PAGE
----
Despite their son’s lack of sleep, Alan and Barbara Sohn are proud of his accomplishments, the way he handles himself in the business world, and how others view him and he’s only 18.
Andrew Sohn, who created the media marketing company Acend Productions two years ago, won a $5,000 award and was named the ‘006 Northeast Regional Winner of the National Federation of Independent Business/Visa USA Young Entrepreneur Award last week.
Young biz whiz gets scholarship
The young entrepreneur, who recently graduated from The Frisch School in Paramus, creates promotional videos such as one he produced in February for Yeshivat Netivaryeh in Israel to use at its annual fund-raising banquet in New York. Sohn started Acend when he was 16, a process he described as "a natural progression" from his previous Website work. Among other projects, three years ago he designed the database used at Teaneckinfo.com, which now lists more than 5,500 area events annually.
For the past four years, NFIB has distributed scholarships to entrepreneurial teens who run their own businesses, said Hank Kopcial, the executive director of NFIB’s Young Entrepreneur Foundation. Of more than 1,500 applicants this year, the organization presented awards to 416, naming one "Young Entrepreneur of the Year" and singling out four regional winners such as Sohn. Since ‘003, NFIB has awarded 1,115 scholarships totaling $1.18 million. This year’s "Young Entrepreneur of the Year" award went to 18-year-old Ashley Gunn of Brandon, Miss., who founded a non-profit business that buys, renovates, and sells abandoned homes to families in need.
"Our interest is to encourage young people to consider careers in business," Kopcial said. "Most young people today know of someone, maybe even a family member, that has lost a job from big business. They see running their own business as a more secure business than going to work for Fortune 100 companies. We’re trying to encourage them to consider that."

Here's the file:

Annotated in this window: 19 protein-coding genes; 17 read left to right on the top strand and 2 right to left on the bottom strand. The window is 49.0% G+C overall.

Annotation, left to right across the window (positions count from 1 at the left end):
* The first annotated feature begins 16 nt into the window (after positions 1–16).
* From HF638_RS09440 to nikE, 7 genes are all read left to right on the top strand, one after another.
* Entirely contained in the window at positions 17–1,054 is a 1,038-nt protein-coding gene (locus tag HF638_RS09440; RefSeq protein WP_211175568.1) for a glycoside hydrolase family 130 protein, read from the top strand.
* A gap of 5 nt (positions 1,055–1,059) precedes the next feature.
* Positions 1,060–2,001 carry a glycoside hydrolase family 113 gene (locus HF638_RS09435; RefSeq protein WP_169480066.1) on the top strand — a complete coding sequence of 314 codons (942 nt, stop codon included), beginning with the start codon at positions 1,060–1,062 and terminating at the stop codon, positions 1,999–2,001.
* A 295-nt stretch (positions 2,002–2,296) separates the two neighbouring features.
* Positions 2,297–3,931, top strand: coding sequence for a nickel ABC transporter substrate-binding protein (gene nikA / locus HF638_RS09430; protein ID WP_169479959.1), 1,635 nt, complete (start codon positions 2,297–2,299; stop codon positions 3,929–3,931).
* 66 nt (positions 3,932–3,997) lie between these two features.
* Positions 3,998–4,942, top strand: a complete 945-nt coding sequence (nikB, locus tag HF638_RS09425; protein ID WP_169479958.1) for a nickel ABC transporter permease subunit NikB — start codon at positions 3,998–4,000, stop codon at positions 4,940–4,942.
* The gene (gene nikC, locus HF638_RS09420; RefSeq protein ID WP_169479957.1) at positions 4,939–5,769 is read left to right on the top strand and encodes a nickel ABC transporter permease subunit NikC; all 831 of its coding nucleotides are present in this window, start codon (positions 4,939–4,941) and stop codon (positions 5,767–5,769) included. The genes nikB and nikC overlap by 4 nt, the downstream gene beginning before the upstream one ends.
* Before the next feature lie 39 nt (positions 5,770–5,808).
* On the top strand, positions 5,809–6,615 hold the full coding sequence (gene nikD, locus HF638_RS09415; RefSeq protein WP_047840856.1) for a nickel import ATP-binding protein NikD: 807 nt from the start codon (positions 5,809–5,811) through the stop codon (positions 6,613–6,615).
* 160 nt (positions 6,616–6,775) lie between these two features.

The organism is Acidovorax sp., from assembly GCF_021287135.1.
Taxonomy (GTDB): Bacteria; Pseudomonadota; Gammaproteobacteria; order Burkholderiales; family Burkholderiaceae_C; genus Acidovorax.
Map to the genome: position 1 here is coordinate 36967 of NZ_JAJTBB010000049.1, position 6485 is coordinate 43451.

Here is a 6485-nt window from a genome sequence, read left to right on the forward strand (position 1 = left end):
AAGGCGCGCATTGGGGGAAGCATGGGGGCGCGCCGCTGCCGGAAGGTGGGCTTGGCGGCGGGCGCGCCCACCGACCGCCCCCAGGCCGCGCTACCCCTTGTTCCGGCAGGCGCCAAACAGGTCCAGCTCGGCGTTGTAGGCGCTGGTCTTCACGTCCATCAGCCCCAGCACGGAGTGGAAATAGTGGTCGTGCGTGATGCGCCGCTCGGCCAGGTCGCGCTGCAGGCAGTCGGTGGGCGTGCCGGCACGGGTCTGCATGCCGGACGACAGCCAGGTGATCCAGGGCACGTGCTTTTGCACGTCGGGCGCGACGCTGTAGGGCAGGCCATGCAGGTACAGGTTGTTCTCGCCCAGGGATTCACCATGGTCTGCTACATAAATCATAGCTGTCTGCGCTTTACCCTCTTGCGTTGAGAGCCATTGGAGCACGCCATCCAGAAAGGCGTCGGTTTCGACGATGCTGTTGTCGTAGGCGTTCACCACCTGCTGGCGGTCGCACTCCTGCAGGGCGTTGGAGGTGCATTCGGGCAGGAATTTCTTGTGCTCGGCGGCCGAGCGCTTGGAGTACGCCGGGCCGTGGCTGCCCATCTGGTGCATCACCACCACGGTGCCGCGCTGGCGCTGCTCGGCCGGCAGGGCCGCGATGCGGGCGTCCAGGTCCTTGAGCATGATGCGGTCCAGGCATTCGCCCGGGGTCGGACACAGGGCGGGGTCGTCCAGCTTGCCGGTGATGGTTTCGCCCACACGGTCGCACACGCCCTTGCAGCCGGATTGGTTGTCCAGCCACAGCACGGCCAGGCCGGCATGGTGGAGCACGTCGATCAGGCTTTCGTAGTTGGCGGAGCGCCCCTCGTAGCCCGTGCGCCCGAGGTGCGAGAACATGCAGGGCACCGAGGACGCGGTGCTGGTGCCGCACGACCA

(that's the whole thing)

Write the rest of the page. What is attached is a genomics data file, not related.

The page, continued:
Sohn, who will attend Rutgers University in the fall, will continue running his business while in college though his parents are concerned that balancing his corporate work and his schoolwork, as he did in high school, could once again leave him with "disturbingly little sleep," said his father, Alan Sohn.
Previously, it would have been nearly impossible for somebody Andrew’s age to accomplish so much, his father said, but thanks to the anonymity of the Internet, his son can now effectively compete with people twice his age.
"It’s a tremendously maturing factor for him to be treated not only as a teenager but as a businessperson," said Sohn of his son. Both he and his wife have great respect for this, he said.
Andrew Sohn will use the $5,000 award for his education at Rutgers, where he will major in business. Although still a few years away, Andrew already has plans for what he will do after college graduation. "I definitely hope I can grow my business up to a point where I can take it fulltime and have it as my career," Sohn said.
For more information on the Young Entrepreneur scholarship program, go to www.nfib.com/yef.